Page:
Words from Sepahua

I am now writing from the small town of Sepahua, located at the confluence of the Urubamba and Sepahua Rivers. My wife Chris and I arrived here this morning from a trip to the Machiguenga communities of the Camisea and Urubamba basins, and we hope to be heading tomorrow back downriver, en route, eventually, to our new lives in Berkeley.

I am quite surprised to be writing a post from Sepahua. I predicted that with the economic decline in the region brought on by the collapse of the logging industry, the fledgling internet service here would be an early casualty. It seems I was half right.

The signs of economic decline are clear in Sepahua. Over half the stores have closed down, and in the ones that remain open, the goods that are offered are the cheapest possible. A small number of people are working with the oil and gas companies that are active in the region, but most people are very worried about how they are going to survive. Many people we know have already left Sepahua for other places, and I suspect that this trend will accelerate.

As I predicted, the previous internet service, managed by the municipality, has closed down. But to my great surprise, two new internet businesses have been launched in Sepahua, and they seem to be doing well. It is presently 8 pm, and eight of the ten computers are in use at the internet cabinas from which I am writing. It seems that communication and access to information are a high priority for people in Sepahua, despite their shrinking budgets. This seems to be an instance of a more general pattern I have seen here in Peru, namely, that people are willing to spend a relatively large fraction of their income on communication (especially cell phones), even when their financial situation is precarious.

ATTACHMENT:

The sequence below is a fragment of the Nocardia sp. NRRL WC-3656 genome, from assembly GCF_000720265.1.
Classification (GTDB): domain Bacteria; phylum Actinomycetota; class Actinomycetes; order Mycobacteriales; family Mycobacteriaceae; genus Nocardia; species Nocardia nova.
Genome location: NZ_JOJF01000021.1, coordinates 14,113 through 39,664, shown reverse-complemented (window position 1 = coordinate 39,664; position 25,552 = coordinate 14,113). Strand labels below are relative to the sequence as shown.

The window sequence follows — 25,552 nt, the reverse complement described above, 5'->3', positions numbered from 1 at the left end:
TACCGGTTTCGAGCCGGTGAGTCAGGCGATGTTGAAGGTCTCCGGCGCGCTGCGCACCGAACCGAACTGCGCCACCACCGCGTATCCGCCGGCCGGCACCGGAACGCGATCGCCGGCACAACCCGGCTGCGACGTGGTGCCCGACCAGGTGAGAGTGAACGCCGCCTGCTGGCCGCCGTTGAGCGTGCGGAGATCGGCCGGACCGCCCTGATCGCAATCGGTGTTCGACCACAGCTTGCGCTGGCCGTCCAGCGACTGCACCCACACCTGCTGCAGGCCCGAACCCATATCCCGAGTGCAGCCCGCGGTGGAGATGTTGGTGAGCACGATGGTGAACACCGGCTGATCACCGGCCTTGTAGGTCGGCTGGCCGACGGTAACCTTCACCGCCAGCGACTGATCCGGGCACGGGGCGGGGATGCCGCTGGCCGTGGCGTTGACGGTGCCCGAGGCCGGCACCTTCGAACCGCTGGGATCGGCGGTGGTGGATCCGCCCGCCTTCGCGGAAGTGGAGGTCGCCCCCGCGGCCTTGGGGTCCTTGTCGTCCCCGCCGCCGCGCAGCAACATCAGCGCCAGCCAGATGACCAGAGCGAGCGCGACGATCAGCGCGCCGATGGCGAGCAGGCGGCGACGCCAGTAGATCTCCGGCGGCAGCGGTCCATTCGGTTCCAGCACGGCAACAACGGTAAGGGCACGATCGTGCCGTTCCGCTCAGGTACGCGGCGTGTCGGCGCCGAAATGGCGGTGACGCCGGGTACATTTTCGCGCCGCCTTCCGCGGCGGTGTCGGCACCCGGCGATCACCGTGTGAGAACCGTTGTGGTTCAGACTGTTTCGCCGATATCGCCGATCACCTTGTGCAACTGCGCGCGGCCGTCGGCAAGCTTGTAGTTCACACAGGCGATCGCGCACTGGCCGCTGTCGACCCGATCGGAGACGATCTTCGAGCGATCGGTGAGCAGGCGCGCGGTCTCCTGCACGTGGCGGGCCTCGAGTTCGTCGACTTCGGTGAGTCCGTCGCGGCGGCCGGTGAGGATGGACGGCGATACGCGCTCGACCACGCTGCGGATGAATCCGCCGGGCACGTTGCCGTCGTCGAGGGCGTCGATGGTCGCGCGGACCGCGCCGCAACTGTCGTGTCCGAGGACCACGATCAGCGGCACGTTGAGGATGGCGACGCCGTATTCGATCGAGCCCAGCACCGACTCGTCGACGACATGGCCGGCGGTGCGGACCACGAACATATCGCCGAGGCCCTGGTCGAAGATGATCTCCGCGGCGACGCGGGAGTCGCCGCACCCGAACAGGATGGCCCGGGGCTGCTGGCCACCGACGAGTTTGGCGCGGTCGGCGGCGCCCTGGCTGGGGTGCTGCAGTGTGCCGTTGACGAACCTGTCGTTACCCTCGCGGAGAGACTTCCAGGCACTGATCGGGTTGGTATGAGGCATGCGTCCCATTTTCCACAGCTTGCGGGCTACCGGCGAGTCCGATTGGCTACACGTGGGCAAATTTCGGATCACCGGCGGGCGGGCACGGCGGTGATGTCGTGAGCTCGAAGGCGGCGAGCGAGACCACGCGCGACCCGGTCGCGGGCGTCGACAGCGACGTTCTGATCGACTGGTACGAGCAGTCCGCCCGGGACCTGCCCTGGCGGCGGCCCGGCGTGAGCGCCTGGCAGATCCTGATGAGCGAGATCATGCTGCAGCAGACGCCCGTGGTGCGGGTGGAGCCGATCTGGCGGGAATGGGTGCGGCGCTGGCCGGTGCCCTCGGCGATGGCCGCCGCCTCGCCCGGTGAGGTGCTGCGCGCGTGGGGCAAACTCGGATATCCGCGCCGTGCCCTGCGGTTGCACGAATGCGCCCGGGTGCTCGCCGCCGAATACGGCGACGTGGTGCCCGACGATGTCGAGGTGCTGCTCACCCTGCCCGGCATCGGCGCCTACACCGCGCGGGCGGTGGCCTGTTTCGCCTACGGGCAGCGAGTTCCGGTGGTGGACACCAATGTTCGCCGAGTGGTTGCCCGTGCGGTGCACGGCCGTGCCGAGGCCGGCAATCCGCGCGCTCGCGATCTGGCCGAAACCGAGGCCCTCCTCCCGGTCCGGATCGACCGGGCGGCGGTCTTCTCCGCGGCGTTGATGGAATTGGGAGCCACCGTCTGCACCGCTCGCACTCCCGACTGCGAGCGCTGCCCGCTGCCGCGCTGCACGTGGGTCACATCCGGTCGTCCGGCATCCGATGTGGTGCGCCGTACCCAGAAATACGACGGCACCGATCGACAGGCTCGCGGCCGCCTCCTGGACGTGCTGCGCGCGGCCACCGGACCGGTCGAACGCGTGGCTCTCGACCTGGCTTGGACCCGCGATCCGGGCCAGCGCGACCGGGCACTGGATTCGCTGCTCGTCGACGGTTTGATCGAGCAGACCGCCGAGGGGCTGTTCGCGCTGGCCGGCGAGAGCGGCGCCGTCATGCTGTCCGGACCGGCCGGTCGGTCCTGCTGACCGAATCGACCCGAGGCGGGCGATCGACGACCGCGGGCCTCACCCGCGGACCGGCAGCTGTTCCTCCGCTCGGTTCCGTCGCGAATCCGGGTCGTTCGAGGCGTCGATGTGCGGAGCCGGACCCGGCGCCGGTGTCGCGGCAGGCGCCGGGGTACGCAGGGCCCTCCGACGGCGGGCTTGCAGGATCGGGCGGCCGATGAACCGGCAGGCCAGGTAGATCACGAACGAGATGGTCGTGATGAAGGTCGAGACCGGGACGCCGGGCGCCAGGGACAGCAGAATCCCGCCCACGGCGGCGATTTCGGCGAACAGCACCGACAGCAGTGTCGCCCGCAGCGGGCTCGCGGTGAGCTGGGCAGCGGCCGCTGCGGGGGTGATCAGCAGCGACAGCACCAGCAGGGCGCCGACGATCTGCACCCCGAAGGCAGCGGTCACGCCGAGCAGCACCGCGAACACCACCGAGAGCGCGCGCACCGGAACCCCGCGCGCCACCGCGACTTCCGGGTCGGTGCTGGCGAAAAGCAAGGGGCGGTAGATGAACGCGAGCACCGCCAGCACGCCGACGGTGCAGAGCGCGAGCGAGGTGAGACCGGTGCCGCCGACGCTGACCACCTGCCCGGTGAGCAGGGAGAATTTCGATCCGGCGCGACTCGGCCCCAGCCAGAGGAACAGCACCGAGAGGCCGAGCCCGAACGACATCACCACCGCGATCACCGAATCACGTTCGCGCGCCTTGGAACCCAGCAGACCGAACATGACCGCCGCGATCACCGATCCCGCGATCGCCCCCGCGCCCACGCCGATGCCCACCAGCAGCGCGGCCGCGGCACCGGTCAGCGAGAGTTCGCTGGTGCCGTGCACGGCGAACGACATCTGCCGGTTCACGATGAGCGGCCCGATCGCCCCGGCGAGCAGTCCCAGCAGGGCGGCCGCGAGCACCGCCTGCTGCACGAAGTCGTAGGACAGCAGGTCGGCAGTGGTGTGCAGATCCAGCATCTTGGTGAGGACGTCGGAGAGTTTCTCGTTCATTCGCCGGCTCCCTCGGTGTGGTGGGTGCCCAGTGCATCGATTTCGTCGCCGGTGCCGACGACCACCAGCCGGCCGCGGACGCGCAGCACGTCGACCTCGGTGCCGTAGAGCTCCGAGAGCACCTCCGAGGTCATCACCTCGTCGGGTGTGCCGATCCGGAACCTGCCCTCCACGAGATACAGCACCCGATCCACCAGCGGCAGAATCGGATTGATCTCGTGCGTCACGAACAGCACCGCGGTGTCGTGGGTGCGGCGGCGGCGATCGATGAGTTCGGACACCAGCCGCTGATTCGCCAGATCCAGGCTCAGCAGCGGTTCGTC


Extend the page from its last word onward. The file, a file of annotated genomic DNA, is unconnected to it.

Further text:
Tomorrow is the next leg: by river down to Atalaya, where we will be waiting for a small plane to Pucallpa.

One thought on “Words from Sepahua

  1. Dear Lev Michael,

    My name is Enrique León Chihuán. I am a student of linguistics and leader of Centro de Estudiantes de Lingüística at San Marcos University. I have read the article about a fieldwork of Iquito language you did with some students from San Marcos. I know you did two conferences about Iquito and Nanti languages at PUCP. We study more about Shipibo and Asháninka languages, but it is important for us to learn about fieldworks a linguist like you is doing in Pucallpa about other important languages. Let me give you my email: sikurisinimilla@hotmail.com and the email of CELIN: celin_unmsm@hotmail.com. We will be pleased you answer.



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